LAGOS, June 18 (Reuters) - Nigeria’s Liquefied Natural Gas company (Nigeria LNG) said on Tuesday it had gone to court to seek “judicial clarity” over levies it believes are unlawful, a month after authorities blocked some of its ships from accessing the Bonny terminal.
Nigeria LNG said it was now complying with a government directive to pay freight levies to maritime security agency NIMASA, but that it had protested that they did not apply to it under the NLNG Act.
The row caused Nigeria LNG’s exports to be delayed from May 3 to May 5, when NIMASA blockaded its ships.
“Following this blockade incident ... the Federal Government (instructed) ... NLNG to pay the NIMASA levies. NLNG has thus commenced instalment payment, under protest ... but without prejudice to its right to seek judicial interpretation in the court of law,” spokesman Kudo Eresia-Eke said in a statement.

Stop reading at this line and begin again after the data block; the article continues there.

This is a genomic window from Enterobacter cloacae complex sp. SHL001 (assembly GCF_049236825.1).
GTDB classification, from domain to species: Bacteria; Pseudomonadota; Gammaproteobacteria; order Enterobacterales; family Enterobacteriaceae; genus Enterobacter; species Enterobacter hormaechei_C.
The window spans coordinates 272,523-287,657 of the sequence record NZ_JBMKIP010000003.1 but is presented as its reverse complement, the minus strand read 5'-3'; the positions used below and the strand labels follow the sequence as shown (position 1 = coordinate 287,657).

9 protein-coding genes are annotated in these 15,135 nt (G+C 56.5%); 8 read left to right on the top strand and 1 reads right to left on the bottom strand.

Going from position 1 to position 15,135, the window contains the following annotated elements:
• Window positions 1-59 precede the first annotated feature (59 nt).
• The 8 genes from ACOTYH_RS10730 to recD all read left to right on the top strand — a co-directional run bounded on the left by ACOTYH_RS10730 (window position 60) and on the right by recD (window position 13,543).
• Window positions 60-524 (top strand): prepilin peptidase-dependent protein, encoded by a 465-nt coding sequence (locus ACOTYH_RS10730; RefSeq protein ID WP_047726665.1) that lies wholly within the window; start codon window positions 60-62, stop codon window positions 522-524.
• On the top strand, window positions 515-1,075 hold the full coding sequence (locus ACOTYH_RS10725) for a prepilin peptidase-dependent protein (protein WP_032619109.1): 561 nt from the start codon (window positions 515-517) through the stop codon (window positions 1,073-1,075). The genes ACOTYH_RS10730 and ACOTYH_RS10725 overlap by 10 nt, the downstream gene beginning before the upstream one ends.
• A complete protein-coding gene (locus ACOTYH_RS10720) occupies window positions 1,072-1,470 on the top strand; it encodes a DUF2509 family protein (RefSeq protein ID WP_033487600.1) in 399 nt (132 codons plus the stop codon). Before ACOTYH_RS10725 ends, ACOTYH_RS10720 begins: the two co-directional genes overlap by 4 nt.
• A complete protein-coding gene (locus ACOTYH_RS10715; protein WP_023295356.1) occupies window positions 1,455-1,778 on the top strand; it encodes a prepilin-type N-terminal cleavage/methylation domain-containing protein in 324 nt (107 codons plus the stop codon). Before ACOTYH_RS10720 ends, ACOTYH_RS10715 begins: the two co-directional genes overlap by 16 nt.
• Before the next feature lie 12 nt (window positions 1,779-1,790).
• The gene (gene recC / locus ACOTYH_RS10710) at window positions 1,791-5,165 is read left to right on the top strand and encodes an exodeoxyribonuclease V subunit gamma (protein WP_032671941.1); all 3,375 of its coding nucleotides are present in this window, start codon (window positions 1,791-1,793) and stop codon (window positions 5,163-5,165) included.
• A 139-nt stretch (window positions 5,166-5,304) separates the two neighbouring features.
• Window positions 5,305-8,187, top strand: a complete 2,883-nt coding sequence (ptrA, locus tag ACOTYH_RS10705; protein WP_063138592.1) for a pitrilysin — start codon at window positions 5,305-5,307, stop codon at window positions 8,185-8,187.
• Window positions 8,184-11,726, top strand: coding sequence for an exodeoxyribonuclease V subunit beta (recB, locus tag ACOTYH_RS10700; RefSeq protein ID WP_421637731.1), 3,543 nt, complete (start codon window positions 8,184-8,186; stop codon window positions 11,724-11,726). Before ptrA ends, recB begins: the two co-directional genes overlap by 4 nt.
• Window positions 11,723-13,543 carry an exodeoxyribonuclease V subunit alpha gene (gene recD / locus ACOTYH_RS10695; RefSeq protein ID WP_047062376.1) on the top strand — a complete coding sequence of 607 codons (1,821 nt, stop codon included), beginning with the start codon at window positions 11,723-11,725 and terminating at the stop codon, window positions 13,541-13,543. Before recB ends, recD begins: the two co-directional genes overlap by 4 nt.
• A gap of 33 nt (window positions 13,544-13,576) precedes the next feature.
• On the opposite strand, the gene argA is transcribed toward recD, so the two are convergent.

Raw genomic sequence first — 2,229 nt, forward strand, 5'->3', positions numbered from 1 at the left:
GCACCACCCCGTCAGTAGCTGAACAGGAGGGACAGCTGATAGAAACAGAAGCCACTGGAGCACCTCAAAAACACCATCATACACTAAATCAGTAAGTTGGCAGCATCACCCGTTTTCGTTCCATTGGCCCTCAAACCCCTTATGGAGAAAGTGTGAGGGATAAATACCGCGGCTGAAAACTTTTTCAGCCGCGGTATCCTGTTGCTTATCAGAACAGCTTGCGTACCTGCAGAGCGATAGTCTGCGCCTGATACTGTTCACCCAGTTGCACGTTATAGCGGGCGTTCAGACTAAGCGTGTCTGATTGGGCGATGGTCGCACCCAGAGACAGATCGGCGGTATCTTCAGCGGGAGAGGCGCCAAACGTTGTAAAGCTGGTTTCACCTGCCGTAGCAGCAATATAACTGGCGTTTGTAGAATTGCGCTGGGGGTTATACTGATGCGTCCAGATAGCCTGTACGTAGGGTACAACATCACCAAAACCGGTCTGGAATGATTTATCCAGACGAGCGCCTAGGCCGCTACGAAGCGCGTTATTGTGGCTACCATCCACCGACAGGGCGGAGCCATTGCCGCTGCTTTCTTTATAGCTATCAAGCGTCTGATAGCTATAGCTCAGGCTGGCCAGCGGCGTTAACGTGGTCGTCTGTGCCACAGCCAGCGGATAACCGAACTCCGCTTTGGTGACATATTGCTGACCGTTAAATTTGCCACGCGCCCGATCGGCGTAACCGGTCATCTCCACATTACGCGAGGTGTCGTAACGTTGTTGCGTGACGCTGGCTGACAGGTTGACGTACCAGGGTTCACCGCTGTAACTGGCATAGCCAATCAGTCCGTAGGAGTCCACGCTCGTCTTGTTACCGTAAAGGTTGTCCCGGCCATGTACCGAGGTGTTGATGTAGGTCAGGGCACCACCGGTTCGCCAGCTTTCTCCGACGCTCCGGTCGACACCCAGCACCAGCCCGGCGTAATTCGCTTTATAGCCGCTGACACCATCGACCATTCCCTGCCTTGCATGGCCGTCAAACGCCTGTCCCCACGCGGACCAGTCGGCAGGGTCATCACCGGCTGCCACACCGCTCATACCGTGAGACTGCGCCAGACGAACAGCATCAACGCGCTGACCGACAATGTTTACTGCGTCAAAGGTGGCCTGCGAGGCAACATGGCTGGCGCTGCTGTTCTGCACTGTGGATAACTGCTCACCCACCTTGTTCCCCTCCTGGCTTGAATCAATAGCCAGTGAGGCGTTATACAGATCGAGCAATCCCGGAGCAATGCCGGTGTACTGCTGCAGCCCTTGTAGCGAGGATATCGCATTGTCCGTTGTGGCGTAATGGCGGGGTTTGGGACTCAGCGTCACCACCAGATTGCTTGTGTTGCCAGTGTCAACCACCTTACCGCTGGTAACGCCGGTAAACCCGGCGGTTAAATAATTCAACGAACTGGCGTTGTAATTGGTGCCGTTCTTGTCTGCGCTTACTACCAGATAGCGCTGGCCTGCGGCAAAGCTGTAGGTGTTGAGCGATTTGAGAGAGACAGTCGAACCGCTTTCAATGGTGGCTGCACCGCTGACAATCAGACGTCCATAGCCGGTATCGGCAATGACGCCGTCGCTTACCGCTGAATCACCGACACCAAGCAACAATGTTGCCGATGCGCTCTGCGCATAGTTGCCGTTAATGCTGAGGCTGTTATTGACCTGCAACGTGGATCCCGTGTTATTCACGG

The Nigerian National Petroleum Corporation owns 49 percent of Nigeria LNG with Shell holding 25.6 percent, Total 15 percent and Eni 10.4 percent.
Nigeria ships more than 250 cargoes of LNG a year, contributing around 7 percent of global supply and accounting for 4 percent of GDP in Africa’s second largest economy, according to NLNG, although it is sometimes disrupted by sabotage of Shell gas pipelines.
Buyers of Nigeria’s LNG include Spain’s Repsol, Italy’s Enel, Britain’s BG Group France’s GDF Suez and Portugal’s Galp.
“Nigeria LNG... still firmly believe in the rectitude of their earlier position that NLNG is duly protected by the provisions of the NLNG Act against the payment (of the levies),” the statement said.